What is happening?

The Securities and Exchange Commission adopted an amendment to shorten trade settlement by one business day. Currently, the standard settlement cycle for these transactions is three business days, known as T+3. The amended rule shortens the settlement cycle to two business days, T+2.

Effective September 5, 2017, trades of impacted securities will move from T+3 settlement to T+2. Stock trades executed before September 5th will remain subject to T+3 settlement. See schedule below for trade settlement timing leading up to and after the change occurs.


Why is this happening?

The change “is designed to enhance efficiency, reduce risk, and ensure a coordinated and expeditious transition by market participants to a shortened standard settlement cycle”.1

What securities are impacted?

Any security that currently settles T+3 is in-­scope to settle T+2 and includes, but is not limited to:

  • Common stock
  • Corporate bonds
  • Municipal bonds
  • Unit investment trusts
  • Exchange Traded Funds (ETFs)
  • American Depositary Receipts (ADRs)
  • Exercises and assignments of options contracts
  • Mutual funds

Click here for a more detailed list of impacted securities developed by the industry T+2 Product Scope Working Group.

What does it mean to the client?

From the perspective of the seller, the change will result in receiving settled funds one business day sooner, allowing the account holder to reinvest those funds a day earlier.

From the perspective of the buyer, the change requires settled funds to be in their account one trading day sooner. If there aren’t sufficient funds (or available margin borrowing value in margin accounts) at the time of settlement, the account may be subject to a settlement violation.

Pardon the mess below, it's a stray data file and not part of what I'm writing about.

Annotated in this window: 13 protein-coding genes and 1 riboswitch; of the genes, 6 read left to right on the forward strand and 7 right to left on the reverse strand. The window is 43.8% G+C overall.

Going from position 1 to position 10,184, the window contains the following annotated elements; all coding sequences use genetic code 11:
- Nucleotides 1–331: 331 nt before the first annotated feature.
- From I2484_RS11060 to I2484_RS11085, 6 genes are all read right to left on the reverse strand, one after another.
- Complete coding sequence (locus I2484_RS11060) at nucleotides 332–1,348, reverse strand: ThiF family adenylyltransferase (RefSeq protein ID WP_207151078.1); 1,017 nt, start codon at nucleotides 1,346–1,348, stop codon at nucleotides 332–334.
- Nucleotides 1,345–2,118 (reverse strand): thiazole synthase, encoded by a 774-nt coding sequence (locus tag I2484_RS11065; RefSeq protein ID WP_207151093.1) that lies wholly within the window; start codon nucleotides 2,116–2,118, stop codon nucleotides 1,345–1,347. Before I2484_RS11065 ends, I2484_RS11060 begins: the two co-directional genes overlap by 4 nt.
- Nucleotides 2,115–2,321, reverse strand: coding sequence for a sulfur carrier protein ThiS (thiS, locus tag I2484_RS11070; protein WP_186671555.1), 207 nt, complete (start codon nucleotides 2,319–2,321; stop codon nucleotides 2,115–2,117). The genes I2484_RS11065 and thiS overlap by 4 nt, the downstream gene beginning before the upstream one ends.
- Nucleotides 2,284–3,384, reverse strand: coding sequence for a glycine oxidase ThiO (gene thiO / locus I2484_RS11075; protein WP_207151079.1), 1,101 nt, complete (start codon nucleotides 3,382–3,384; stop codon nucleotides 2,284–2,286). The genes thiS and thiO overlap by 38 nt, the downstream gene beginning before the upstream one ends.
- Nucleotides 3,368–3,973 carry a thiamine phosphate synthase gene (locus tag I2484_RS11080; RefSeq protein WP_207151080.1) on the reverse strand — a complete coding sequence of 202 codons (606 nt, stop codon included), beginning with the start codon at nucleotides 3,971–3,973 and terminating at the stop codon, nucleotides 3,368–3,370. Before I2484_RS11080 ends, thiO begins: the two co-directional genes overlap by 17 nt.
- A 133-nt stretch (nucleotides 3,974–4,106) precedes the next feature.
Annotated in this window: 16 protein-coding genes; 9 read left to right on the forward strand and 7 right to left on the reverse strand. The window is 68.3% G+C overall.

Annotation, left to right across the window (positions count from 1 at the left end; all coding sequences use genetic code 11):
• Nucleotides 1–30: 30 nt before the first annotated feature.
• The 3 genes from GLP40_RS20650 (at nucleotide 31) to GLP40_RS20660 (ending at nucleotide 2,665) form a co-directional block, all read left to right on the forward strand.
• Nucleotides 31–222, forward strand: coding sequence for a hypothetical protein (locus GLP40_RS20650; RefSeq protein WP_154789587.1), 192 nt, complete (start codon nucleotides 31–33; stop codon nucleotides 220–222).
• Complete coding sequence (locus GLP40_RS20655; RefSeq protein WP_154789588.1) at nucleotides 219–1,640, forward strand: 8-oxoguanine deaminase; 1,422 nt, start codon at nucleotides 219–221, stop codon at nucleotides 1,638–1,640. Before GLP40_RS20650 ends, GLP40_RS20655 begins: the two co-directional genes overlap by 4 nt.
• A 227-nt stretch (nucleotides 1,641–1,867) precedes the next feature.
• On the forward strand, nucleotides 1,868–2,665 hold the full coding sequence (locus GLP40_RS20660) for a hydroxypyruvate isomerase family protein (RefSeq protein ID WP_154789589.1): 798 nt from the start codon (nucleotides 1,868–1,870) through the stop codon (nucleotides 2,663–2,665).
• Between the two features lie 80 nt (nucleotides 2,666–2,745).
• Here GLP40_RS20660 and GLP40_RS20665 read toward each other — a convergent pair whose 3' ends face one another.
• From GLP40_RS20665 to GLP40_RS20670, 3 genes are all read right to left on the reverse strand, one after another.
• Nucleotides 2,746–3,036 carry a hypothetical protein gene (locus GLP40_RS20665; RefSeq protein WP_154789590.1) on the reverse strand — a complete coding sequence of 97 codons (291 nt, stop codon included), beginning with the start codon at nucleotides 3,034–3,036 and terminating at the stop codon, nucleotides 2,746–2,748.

Settled Funds, Settlement Violations, and Other Considerations

Moving from T+3 to T+2 settlement requires fully settled funds in the buyer’s account one day sooner. So what are settled funds?

Settled funds include:

  • Incoming cash like a check deposit or wire
  • Settled sale proceeds of fully paid-­for securities
  • Available margin borrowing value (for margin accounts).

Settlement violations can occur when new purchases are not properly covered by settled funds or sales covered by delivery of shares. Settlement violations can result in trade restrictions of 90 days or more.

Details on common settlement violations
Settlement: Cash Accounts vs. Margin Accounts
Settlement: Dividend Distributions

Explore Frequently Asked Questions

Is this a Schwab-­specific action or an industry-­wide action?
Who is bringing about this change and why?
I have an IRA or other type of retirement account. How does the change to T+2 impact me?
How will this impact ex-dividend dates?
How will the change in trade settlement impact order status?
How does the pending T+2 change impact options exercises?
When placing a trade, I sometimes specify the lots I would like to sell. How might T+2 settlement impact me?
I send in checks via mail from time-to-time to pay for executed trades. How does the T+2 change impact me?

We're here to help

If you have questions about the T+2 settlement change, please call our customer service team at
800-435-4000. For optionsXpress clients, call 888-280-8020.